By Dr. Theodore Steinberg
I have always wondered whether a person’s bar or bat mitzvah portion has some special significance for that person’s life. This week’s portion, Vayechi, was my bar mitzvah portion. It describes the deaths of Jacob and Joseph, Jacob’s often unflattering characterizations of his sons, and those sons’ continuing suspicions of Joseph. The haftorah, from the book of Kings, tells of David’s death, before which he urges his son Solomon to kill his political enemies, even though David had earlier seemed to assure their safety. Downer.
For a long time, I consoled myself with the old chestnut that such negative portrayals were really a virtue, because they showed that our heroes were not idealized, make-believe figures. They were not superhuman, as some people mistakenly describe the heroes of Homer or of Greek tragedy. Well, okay, that’s a good point. But still, David does tell Solomon to kill his enemies, which is a bit much.
So what to do? Let us consider the whole scope of Sefer Bereshit, which goes from the beginning of time to the death of Joseph. That’s some range. Who, on reading the first chapter, could have foreseen the last? Surely no mortal, because our capacities are limited. And who could foresee from the end of Vayechi the slavery of Joseph’s descendants? No one. We act and have no idea what effects our actions will have. It’s like being in a game of pool and hitting the cue ball, then having no idea where it will go (which is how I normally play pool). But we cannot abandon the game, so all we can do is the best we can do.
We are, however, not completely without guidelines. We have the Torah and we have Jewish traditions, except that even there we run into ambiguity. “Thou shalt not murder.” Fair enough. But what is murder? Is capital punishment murder? Even reasonable people can disagree. And still, we must act.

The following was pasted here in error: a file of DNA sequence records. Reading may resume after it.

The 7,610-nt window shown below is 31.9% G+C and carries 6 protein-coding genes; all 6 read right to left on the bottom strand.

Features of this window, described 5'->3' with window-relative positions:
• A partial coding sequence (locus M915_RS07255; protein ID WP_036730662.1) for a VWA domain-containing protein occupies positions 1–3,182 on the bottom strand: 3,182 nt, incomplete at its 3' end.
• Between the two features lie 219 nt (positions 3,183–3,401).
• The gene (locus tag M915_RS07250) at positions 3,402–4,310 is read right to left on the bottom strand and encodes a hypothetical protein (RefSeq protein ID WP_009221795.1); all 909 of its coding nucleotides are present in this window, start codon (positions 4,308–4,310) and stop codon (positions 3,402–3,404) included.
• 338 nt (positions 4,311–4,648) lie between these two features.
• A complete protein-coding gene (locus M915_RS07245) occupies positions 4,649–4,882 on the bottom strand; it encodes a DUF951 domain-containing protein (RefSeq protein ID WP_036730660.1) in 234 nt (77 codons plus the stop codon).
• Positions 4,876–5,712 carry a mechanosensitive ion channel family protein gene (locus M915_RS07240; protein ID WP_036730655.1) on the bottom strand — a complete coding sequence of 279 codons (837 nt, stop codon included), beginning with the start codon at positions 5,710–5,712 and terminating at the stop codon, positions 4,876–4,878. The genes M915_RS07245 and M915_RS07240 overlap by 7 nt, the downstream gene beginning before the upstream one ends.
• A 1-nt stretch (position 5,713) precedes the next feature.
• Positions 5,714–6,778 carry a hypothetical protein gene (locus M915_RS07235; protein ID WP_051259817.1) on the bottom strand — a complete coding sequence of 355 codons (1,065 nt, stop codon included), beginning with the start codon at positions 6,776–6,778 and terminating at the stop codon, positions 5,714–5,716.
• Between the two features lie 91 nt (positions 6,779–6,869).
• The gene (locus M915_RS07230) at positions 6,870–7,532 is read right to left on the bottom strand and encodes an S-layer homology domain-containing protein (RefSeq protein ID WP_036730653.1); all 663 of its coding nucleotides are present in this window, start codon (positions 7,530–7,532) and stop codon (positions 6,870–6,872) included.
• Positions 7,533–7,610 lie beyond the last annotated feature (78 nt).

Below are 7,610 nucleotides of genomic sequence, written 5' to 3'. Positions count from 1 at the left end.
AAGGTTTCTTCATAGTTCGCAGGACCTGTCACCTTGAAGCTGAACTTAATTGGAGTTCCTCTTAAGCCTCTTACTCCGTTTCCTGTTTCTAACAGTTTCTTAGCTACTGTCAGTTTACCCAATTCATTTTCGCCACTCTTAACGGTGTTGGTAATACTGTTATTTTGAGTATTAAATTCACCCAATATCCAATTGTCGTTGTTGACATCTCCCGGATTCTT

Perhaps that is why Rabbi Akiva said that “You shall love your neighbor as yourself” is the central commandment of the Torah. If we could only do that—if we would only even try to do that—think how much better the world would be. We may not be able to resolve the ambiguities or foresee the outcomes of our actions, but even so, we could certainly make the world a better place, if only we really wanted to. And that brings me to the words that we say as we complete each book of the Torah, as we this week complete Sefer Bereshit: Be strong! Be strong! And let us be strengthened.
Dr. Theodore (Ted) Steinberg is a retired professor at SUNY Fredonia who today is a master teacher throughout Jewish Buffalo. Ted also serves on the Jewish Community Relations Council Executive Committee.